The beliefs of British Prime Ministers since 1941 about the nation’s security and role in the world have been of critical importance in understanding the development and retention of a nuclear capability.
Winston Churchill supported the development as a means of national survival during the Second World War. Attlee took the decision to develop a nuclear deterrent in 1947. Churchill, on returning to power in the early 1950s, was a strong supporter of developing thermonuclear weapons. Eden and Macmillan continued Churchill’s policies of trying to develop close nuclear ties with the United States, culminating in the 1958 Mutual Defence Agreement and the 1962 Nassau Agreement and 1963 Polaris Sales Agreement. Douglas-Home strongly supported Britain’s nuclear status as a means of highlighting Britain’s world role. Harold Wilson, after threatening to renegotiate the Nassau Agreement continued with the Polaris programme. In the early 1970s, Ted Heath flirted with the idea of some form of Anglo-French nuclear capability, but ultimately settled for a continuation of the close Anglo-American special nuclear relationship. On returning to office, Wilson secretly pursued the Chevaline improvement to Polaris, despite indications that the independent deterrent would not be renewed. This policy was continued by James Callaghan, even to the point where, had he remained in office, a successor to Polaris was close to being agreed with Jimmy Carter, the US President. It was left to his successor, Margaret Thatcher, to conclude the Trident C-4 and D-5 Agreements in 1980 and 1982. Those Agreements were subsequently supported by John Major and the governments of Tony Blair and Gordon Brown began the debate about the replacement of Trident. During David Cameron’s Coalition Government from 2010 there has been a clear determination to move on to a like-for-like replacement of Trident following the General Election in May 2015.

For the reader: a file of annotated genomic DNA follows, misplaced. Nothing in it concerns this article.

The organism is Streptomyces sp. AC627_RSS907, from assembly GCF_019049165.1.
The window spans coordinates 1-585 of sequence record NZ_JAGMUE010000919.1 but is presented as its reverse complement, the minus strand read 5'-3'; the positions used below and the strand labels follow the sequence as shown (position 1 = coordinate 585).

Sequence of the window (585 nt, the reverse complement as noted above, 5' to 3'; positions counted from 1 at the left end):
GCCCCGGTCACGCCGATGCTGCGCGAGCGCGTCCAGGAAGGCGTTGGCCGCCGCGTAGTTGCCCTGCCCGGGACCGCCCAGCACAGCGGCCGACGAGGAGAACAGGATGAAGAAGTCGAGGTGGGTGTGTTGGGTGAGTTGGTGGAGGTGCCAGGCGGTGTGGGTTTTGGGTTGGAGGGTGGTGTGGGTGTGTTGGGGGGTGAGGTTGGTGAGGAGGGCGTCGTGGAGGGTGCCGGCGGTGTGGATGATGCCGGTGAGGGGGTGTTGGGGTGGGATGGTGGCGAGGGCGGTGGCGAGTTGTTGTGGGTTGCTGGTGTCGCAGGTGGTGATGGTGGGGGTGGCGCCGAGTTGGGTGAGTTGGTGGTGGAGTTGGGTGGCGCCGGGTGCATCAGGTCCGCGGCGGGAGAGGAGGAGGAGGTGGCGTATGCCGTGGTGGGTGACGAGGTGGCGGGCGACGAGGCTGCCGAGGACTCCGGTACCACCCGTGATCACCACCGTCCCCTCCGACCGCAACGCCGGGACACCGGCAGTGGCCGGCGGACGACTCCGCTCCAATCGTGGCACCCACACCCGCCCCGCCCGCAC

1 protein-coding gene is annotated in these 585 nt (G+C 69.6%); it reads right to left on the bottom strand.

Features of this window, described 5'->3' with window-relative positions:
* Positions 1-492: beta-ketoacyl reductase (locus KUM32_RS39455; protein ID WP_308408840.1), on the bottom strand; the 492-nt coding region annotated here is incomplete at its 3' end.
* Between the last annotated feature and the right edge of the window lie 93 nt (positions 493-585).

In the past seventy or so years there have been differences in the views of Prime Ministers about Britain’s world role and the level of nuclear capability required, but there has been a consistent belief that, in a largely anarchic, uncertain world, nuclear weapons have both political and strategic utility. That continuing support from the highest level of political leadership, both left and right, has been crucial in maintaining Britain’s nuclear status.
If the Prime Minister is so important in nuclear decision-making, this raises the question of what would have to change for Britain to give up its nuclear capability. There are three possibilities. One is that a Prime Minister is elected on a mandate to abolish British nuclear weapons unilaterally. This clearly cannot be ruled out, but the history of the period since the Second World War is that public opinion in general has been in favour of a British nuclear capability. There have been times during periods of the 1950s and 1980s when support for the Campaign for Nuclear Disarmament (CND) has been fairly strong, and when the Labour opposition (including its leader) has favoured giving up nuclear weapons, but there has never been a majority in favour of unilateral disarmament. This has led to a contemporary political consensus that any party advocating unilateral nuclear abolition would be unelectable.